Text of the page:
Don’t get near your limit on any given credit card.
Credit scoring models analyze how close you are to being maxed out. So try to keep your balances compared to your credit limits (known as your “credit utilization ratio”) as low as possible.
Keep already-established credit cards open, even if you no longer use them.
Your credit utilization ratio also applies to your total credit limit across all cards. Try to keep that number at 30 percent or below. If you close old cards (and therefore reduce your total credit limit), your utilization ratio will likely shoot up.
Only apply for credit that you need.
While you shouldn’t close open cards, this doesn’t mean you should open a bunch of new cards. If you apply for a lot of credit over a short period of time, it may appear to lenders that your economic circumstances took a turn for the worse.
Pay off your credit card balance every month.
Carrying a balance to the next month will not only mean paying higher interest rates, but it also lowers your credit score.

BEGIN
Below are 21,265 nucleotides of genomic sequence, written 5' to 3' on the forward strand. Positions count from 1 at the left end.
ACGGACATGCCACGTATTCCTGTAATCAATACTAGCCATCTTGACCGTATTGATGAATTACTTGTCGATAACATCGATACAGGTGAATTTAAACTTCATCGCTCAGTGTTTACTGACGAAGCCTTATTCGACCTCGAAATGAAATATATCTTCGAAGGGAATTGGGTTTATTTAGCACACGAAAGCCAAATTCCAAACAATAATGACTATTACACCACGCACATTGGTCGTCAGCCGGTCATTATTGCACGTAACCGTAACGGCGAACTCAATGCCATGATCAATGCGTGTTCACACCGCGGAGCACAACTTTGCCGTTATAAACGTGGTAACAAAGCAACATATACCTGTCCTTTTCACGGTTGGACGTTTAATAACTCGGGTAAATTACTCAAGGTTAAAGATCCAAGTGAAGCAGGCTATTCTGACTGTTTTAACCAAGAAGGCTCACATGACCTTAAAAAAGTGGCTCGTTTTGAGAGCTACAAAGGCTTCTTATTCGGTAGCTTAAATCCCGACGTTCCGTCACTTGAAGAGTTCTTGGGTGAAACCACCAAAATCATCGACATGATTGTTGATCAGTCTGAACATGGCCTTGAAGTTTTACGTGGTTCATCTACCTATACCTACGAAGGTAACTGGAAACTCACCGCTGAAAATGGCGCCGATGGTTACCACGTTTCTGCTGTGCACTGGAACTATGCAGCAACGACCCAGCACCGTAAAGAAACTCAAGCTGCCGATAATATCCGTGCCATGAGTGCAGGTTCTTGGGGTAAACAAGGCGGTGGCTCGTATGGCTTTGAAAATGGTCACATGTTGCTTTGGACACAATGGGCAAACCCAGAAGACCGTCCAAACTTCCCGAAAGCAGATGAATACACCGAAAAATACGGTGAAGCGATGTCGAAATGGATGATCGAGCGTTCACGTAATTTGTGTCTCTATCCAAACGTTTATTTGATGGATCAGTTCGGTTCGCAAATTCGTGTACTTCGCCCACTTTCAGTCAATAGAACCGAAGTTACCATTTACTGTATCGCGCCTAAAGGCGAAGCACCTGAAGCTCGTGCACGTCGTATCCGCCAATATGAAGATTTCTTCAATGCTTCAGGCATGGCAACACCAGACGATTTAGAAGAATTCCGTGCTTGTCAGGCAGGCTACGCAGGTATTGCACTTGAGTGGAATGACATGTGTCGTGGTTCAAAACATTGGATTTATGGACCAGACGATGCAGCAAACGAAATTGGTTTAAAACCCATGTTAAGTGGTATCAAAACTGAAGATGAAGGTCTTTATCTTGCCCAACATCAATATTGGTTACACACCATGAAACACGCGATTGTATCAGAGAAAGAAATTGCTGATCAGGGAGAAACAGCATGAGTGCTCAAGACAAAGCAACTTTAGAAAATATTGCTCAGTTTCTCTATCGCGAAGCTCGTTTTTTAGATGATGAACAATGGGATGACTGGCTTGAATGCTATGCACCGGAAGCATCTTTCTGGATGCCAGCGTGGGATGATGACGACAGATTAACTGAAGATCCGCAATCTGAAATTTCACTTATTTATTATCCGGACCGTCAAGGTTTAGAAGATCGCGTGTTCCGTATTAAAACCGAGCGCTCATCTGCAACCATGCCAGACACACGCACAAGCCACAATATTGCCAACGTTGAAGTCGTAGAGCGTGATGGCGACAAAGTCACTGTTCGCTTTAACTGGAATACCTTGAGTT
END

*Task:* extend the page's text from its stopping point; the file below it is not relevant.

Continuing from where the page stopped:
Fact-check your credit reports.
Federal law gives you the right to get a free copy of your credit reports from each of the three national credit reporting companies once every 12 months. To order your report, visit annualcreditreport.com, call toll-free 1-877-322-8228, or complete the Annual Credit Report Request Form and mail it to:
Annual Credit Report Request Service
P.O. Box 105281
Atlanta, GA 30348-5281
If you spot errors, dispute them. If you have old credit card accounts you are not using, keep an eye on them to make sure that an identity thief is not using them.
Source: Consumer Financial Protection Bureau